6.Giant Pacific Octopus

Giant Pacific Octopus, also known as the “color changing” giant octopus, is found in the Northern Pacific Ocean regions from Japan to Alaska and California. It is a member of the Octopoda family. It can grow to approximately 16 feet in size when fully grown, and it weighs around 110 pounds. The largest recorded species is 600 pounds and measures 30 feet in length. It can change its colour within a fraction of a second, and can be seen underwater at depths of 330 feet (100 meters). They live for 2 to 3 years and have between 2,140 and 2,240 suction cups in their arms. This gives them a strong grip, sense, and smell. The species is most commonly seen in reddish brown, but it can change color due to special pigment cells found in its skin. This changes the texture of the skin and helps in camouflaging.

7.Flower crab spider

One of 27 species of crab spiders is the flower crab spider, which can be found in the UK’s south. It can change the color of its body to match the environment and protect itself against predators. This species isn’t as common as other crab species. They don’t use webs to trap insects. The globular, swollen abdomen of a flower crab spider is easy to identify. It may also have lines or spots. The majority of the spider is white with longer front legs and stronger rear legs. The flower crab spider females are larger than the male species. Females can grow to 9-11mm in length, while males can reach 3-4mm.

8.Arctic Fox

The Arctic Fox is the smallest member of the canine family. It is also known as the world’s tundra animal. There are 5 subspecies known to exist of the Arctic fox, most commonly found in the Arctic Circle. Arctic foxes can be found in Iceland and Greenland as well as Russia, Canada, Alaska, Northern Europe, Russia and Canada. The Arctic fox can grow to approximately 26 inches in height and weighs between 6.5 and 17 pounds. They blend well with rocks because of their colour change. These seasonal variations allow them to camouflage. It has a round body, small ears and short legs. In the wild, the species lives for 3 to 6 years.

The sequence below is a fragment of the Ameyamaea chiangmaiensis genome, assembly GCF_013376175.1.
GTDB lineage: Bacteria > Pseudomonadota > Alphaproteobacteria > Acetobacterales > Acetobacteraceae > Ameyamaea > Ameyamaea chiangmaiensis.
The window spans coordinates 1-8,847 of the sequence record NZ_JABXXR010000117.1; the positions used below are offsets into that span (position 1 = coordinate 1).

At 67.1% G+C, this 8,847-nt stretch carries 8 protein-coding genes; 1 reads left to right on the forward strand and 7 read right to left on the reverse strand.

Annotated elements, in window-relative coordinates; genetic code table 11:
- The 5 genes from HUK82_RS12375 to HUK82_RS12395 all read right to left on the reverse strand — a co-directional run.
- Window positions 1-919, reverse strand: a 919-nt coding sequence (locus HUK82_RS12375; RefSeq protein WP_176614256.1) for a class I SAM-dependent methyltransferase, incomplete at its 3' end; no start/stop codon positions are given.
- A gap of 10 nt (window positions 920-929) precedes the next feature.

9.Mimic Octopus

Mimic Octopus was able to fool predators by imitating the behavior of marine animals like sea snakes, lionfishes, stingrays, and jellyfish. They are a small, solitary species that can reach up to 2 feet in length. It can be found in Southeast Asia. Most of them live on the island of Sulawesi in Indonesia. They thrive in warm, muddy waters. After giving birth, the females die and their young are left to care for themselves. They can change their color to adjust to the environment and also mimic the animal they are trying to imitate.


The seahorse, a marine fish, is one of 35 species that live in tropical and temperate waters around the globe. The seahorse prefers to swallow water, so it is often found near coral reefs and mangrove forests. This is a tiny species and can grow to 0.6-14 inches in length. It has a horse-like head, curled tail, and elongated bodies. It was able to alter its body colour to suit its environment. There are very few species that can do this under stressful conditions. In captivity and wild, the average lifespan is between one and five years.